One of the primary reasons I write this blog is to communicate the values and principles of martial arts training in ways that are tangible and useful to those who don’train. Martial arts has given me a lot and one of the longest serving lessons I have received is the importance of giving. At first blush this idea doesn’t fit into most people’s view of combat training. It’s natural to think of punching and kicking, people sparring or wrestling, and the necessary physical work that has to be done just to be in shape. And all of that is necessary. But the real work that is done as you move through the ranks is learning how to give of yourself to others. And there are many ways to do this.
A Unique Definition of Giving
The concept of giving whether of your time, money or expertise has different motivations for each of us. Over years of training I have found that one of the primary measures of progress in personal development is learning how to give of yourself to help others grow. The action of giving is actually an advanced form of learning but done on a very personal level. There arethree areas of giving we focus on in martial training but they apply to everyday life just as transparently:
- Skill Based Giving That Improves Topical Mastery (Technical)
- Obligation Giving (Strengthening an “Art”)
- Service to the Art Form (The Greater Good)
Demonstrating Mastery Through Skill Based Giving
When you go up through the ranks you are required to teach classes as well as to teach others on an individual basis. This method basically forces you to understand the topic in detail, and more importantly how you are communicating. By doing this you develop a level of mastery of being able not just “to do something” but “to show how it is done”. This distinction is critical as I have written about here in the “Player vs. Coach” analogy. And there are plenty of places where this method comes into play in day to day life such as:
- Parents explaining to a child why they should do something one way instead of another;
- A work mentor (perhaps a supervisor, or even a peer) helping someone progress in their career;
- Teachers moving beyond rote discussion and providing an engaging process for a student to learn.
This kind of giving focuses on both teacher and student and has multiple dimensions. However the takeaway for this post is to put yourself in a constant state of “giving” (read “teaching or sharing knowledge with others”) as a way to re-enforce your complete understanding of a topic or subject. But putting yourself in this state you become more effective over time both in helping others and helping yourself. By embracing technical giving, you are improving yourself, something that pays dividends to you and others in many ways. That is assuming you have something useful to offer.
Your Obligation to Advance Your “Art”
At advanced levels of martial arts training we talk a lot about giving back to the art. In other words there is both a direct and implied obligation that senior students (those with knowledge) teach others. This sustains the art – whatever your “art” is – over time and allows it to maintain itself and grow. This is obligation based giving. Some people refer to this as a version of “paying forward” and that is a fair way to categorize what I am describing here with the exception that you are doing it on behalf of the specific activity. So, whether you like martial arts, basket weaving, personal investing, or some other activity, you owe it to the activity itself, and those who have gone before you and have taught you, some level of teaching to continue to promote and strengthen the activity with no expectation of anything in return.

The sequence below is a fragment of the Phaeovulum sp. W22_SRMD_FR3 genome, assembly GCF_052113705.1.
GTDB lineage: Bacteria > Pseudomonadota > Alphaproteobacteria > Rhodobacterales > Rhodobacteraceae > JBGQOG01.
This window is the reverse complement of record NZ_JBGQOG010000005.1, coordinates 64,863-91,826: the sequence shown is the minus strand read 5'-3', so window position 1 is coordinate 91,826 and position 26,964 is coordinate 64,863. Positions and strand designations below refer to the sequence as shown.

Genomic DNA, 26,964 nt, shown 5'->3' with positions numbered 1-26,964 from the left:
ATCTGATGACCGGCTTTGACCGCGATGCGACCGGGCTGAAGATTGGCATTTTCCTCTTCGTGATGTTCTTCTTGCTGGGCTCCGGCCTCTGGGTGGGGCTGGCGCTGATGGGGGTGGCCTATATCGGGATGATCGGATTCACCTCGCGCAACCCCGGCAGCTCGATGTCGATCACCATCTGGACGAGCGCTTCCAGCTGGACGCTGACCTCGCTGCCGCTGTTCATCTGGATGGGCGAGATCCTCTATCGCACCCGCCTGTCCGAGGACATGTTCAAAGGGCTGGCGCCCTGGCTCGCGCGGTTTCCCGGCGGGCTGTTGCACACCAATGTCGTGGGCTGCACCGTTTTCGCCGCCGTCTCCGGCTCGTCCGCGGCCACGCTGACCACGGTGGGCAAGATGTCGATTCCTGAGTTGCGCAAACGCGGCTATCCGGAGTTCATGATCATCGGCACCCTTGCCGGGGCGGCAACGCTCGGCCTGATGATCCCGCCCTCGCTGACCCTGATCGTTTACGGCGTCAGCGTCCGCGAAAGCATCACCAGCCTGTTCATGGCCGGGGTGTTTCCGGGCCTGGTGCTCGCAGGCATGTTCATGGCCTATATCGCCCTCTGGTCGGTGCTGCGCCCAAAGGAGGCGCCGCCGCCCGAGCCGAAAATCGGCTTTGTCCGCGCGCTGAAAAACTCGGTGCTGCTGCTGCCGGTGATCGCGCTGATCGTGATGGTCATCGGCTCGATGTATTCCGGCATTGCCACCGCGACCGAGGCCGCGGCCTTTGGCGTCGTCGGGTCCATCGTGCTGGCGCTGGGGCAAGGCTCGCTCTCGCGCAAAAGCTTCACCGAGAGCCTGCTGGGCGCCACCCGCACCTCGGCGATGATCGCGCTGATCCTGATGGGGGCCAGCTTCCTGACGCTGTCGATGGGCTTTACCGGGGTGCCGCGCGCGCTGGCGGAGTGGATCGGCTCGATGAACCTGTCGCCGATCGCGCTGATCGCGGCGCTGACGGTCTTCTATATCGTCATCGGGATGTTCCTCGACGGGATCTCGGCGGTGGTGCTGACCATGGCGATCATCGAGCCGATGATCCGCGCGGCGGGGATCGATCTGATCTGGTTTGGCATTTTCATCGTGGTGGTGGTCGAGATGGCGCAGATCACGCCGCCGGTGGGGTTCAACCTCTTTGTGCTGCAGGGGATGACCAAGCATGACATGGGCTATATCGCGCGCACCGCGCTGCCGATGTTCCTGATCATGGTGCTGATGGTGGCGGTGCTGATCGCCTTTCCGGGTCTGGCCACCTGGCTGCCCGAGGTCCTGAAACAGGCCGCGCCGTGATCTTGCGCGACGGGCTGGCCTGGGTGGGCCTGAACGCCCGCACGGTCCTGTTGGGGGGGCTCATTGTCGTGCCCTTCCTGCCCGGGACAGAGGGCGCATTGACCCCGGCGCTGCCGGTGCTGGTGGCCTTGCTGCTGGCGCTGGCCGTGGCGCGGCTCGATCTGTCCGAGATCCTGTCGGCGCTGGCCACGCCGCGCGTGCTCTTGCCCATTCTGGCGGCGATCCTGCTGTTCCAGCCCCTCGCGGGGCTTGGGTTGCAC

Service To Something Greater Than You
The final element relevant to giving in this context is service. In a dojo setting we require students to contribute time both internally to the school and externally to organizations that need help (such as a charity or non profit organization). This act of putting others before yourself is critical to developing a warriors mentality over time. In feudal Japan the Samurai warrior class gave of themselves to in whatever way necessary to protect both their patrons (Shogun) and the peasant classes they protected. Often times this was done with their lives. In a modern society fortunately we don’t have to do that but the act of serving others captures that spirit. There are many ways to demonstrate service and some examples include:
- Donating your time or money to a charity
- Helping a non-profit or church/religious group raise money
- Sharing advanced skills with students or groups in school settings
- Offering to speak at relevant events to groups that will benefit from your topic
- Writing a blog and building a virtual community
I personally get involved in donating money to multiple causes and charities as I decided a long time ago I did not have to be a wealthy philanthropist to make a difference in other people’s lives. Small amounts of money add up in a “Long Tail” approach and method of aggregation and distribution can make a big difference. The idea of service can ultimately be boiled down to this:
Don’t wait until later, you can make a difference in your life and the lives of others by serving something greater than yourself by acting now.
This is true personal development in my opinion. Let me know in the comments what your thoughts are on giving and how do you do this today.
Thanks for training with me.